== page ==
Alfred Heaton Cooper Exhibition now extended to January 5th, AND FREE!
Marking 150 years: Alfred Heaton Cooper (1863–1929) "A Painters Journey”
This summer marks the 150th anniversary of landscape painter Alfred Heaton Cooper’s birth. To celebrate this landmark event, the Heaton Cooper Studio in
Grasmere has created a unique temporary intervention or ‘pop-up gallery’ space to exhibit various aspects of his remarkable life and work. The founding Father of four successive generations of the Heaton Cooper family, this commemorative exhibition "A Painters Journey” features paintings, sketchbooks, photographs and artifacts from some of the many countries he spent time in. Works from
Norway and the Edwardian Lake District, alongside book illustrations for A&C Black, unfold the story of how the son of a
Manchester textile worker left behind the drab, industrial grime to travel widely and become a successful artist.
After gaining a scholarship to study in
London in his early 20’s, Alfred met the prominent artist Sir George Clausen, one of the leading painters of landscape and rural life, who became his teacher. A lifelong fascination for painting lakes, streams, rivers and seascapes developed, together with a love of natural scenery, which eventually allowed him to form his own style, often portraying scenes of a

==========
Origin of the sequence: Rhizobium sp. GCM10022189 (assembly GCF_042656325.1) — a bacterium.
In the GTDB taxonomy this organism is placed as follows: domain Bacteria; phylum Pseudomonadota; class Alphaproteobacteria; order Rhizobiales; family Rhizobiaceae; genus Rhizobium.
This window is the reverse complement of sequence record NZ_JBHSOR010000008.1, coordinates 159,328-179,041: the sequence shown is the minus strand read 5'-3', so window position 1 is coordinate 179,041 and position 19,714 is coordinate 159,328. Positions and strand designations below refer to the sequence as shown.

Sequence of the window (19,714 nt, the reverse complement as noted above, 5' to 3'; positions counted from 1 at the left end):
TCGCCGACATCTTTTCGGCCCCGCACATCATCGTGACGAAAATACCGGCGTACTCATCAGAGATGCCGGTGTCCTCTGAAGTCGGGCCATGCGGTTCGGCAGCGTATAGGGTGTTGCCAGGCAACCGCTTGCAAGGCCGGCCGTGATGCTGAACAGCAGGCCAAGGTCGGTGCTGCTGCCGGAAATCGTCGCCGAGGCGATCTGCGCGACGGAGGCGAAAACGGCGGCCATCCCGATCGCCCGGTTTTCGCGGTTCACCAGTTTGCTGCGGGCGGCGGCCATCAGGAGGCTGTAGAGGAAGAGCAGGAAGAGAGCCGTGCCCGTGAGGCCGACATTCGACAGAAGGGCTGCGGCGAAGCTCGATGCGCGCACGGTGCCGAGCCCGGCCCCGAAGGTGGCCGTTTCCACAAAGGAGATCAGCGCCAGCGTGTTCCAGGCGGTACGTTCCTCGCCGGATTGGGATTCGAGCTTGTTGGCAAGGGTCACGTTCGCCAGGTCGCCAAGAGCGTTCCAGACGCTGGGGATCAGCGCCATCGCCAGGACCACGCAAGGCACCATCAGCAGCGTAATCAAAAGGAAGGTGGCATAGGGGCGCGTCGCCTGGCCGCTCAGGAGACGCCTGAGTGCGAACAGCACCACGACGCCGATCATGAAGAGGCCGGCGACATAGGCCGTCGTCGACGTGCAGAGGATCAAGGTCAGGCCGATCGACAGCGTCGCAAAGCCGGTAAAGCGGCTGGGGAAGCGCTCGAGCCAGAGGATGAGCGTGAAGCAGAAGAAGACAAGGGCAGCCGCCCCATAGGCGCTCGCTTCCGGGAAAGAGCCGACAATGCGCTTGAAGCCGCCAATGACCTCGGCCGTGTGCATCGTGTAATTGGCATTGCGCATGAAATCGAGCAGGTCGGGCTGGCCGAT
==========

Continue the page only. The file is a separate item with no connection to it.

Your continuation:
Lake District that has now disappeared. A pivotal moment in his life arrived on a painting trip to
Norway, where he met and married his Norwegian sweetheart before moving back to the
Lake District in 1898. This exclusive exhibition will undoubtedly herald one man’s vivid passage through a series of evocative landscapes.
Recently, the Studio was granted planning permission to extend and re-model the existing building in order to create a new permanent gallery out of a large storage room (the old painting studio of Alfred’s son – William). This new space will display various works of art from within the considerable Heaton Cooper archive, alongside a programme of changing exhibitions, representing a distinctive range of artistic responses to the landscape and social history of the Lake District and
Cumbria over the last 130 years.
It is therefore entirely appropriate that the legacy of Alfred’s life and work should help launch the Studio’s development project, whilst continuing to inspire the work of many future generations of artists.
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